Many of the buses have free wifi. It’s sort of like gamble and you can’t book a bus knowing for sure if it will have any (for an extra charge, for example). But when the buses do have wifi, it’s decent and secure! Each bus also has a bathroom onboard and overhead bins. Some buses have smaller bins than others. I’ve been on some where I can put my pack in and others where my winter coat was a tight squeeze. Again, luck of the draw.
On a higher note, the seats fold back, there are charging ports, and little foot rests can be used under each seat. The seats lean slightly farther back than airplane seats to give reference.
Booking and keeping track of tickets is made easy with the Flixbus app. It has real time updates so you can see where your bus is, map information for where you need to catch your bus, and keeps track of all your future and past tickets. For the spontaneous travellers out there, it also has a master schedule of all the next buses leaving from the nearest bus depot. Magical.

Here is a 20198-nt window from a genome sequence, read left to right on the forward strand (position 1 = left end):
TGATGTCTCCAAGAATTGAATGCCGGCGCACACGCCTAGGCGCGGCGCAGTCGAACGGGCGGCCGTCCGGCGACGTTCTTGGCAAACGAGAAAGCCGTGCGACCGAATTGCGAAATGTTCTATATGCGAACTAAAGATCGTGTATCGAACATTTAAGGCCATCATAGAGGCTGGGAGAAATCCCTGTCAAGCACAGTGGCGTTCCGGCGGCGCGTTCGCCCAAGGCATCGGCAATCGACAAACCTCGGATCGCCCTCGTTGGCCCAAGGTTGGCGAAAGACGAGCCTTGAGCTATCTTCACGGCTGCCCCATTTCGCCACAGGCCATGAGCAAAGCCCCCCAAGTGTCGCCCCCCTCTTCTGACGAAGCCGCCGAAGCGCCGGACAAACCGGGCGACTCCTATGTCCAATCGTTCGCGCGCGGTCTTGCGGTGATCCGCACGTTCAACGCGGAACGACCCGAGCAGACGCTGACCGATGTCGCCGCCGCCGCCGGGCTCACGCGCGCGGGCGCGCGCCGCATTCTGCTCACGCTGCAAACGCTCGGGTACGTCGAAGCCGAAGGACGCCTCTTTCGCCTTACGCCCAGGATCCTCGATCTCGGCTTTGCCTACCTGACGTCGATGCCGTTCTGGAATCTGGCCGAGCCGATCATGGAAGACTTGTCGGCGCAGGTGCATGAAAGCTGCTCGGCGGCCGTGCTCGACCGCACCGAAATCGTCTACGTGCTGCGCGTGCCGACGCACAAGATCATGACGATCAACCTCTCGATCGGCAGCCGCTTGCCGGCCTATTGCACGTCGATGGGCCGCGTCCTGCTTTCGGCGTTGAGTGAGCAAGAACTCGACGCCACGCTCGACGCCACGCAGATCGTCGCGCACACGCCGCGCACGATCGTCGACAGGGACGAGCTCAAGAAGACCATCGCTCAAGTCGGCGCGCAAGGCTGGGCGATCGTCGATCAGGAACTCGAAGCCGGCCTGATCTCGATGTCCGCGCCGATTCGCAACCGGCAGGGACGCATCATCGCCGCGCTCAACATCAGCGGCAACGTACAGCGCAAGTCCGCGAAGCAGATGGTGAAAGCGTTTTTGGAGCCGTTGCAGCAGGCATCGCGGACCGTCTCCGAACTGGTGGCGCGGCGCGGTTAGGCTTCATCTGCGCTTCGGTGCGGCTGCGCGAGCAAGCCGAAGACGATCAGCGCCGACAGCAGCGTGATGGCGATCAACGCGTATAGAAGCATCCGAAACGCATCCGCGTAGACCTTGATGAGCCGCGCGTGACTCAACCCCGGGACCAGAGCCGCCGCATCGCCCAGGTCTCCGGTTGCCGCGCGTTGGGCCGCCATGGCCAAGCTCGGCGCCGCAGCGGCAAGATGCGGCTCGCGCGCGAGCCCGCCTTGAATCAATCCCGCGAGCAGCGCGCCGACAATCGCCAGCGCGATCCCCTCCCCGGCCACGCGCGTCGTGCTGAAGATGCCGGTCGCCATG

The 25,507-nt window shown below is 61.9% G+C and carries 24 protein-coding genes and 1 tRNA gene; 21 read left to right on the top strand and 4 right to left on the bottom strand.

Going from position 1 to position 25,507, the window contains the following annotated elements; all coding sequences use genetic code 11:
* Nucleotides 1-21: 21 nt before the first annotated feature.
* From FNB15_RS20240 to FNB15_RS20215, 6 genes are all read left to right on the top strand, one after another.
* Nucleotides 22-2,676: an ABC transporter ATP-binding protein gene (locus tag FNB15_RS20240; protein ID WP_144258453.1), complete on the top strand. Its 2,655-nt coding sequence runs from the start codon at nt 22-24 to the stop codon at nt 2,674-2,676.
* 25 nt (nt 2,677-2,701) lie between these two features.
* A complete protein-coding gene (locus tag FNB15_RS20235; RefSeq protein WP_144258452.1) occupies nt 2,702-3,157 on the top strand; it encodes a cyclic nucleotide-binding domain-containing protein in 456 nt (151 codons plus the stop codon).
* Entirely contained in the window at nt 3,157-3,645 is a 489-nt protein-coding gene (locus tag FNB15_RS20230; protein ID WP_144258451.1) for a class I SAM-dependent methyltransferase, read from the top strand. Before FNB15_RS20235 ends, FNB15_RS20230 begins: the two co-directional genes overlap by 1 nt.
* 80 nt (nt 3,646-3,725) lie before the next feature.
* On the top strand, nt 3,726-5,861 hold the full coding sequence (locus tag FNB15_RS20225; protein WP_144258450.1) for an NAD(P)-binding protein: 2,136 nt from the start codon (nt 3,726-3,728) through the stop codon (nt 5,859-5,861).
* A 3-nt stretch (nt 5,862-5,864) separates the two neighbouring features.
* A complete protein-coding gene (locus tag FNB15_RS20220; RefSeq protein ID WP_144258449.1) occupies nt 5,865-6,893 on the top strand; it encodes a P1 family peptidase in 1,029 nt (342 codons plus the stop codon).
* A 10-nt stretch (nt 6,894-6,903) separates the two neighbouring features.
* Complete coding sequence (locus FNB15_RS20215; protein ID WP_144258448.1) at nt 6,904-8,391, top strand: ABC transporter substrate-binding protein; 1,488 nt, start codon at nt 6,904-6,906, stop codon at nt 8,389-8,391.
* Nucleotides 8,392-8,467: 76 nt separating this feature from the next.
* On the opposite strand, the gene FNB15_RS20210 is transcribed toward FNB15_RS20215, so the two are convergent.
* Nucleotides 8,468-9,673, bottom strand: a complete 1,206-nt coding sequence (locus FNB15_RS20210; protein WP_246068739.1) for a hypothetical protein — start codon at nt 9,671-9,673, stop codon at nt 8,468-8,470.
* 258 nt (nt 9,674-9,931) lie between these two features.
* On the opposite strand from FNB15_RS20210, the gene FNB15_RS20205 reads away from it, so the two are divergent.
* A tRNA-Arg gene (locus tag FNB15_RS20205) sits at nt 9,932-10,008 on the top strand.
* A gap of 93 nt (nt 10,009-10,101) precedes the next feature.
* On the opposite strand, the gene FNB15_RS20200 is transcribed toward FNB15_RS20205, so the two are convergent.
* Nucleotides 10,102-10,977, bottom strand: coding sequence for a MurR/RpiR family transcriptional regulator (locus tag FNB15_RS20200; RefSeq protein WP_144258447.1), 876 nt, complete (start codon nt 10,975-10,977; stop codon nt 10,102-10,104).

Flixbus is as safe as they come. The booking is secure and the luggage is locked underneath like any charter bus. They have emergency procedures for the unlikely event of an accident and also the drivers often speak more than one language. Not that you will have to talk to them often. Europe as a whole is safe in general, but on the bus is certainly no concern.
Okay, so there is a lot to like and we use this service a lot, but what sort of review would this be if there wasn’t a downside?
Well I am pleased to tell you that we’ve found few negatives, we still want to share the few with you!
Time and Space.
Some of the busses do take a much longer time but you can’t expect anything else, really. If you’re in countries with great trains at affordable prices, it is always favourable, in our opinion, to take the train. They’re faster, have more than one bathroom that are usually larger and better equipped, and have more space in general to move around. The busses are built comfortably, don’t take us wrong, but they cannot compare to the flexibility and space of a train.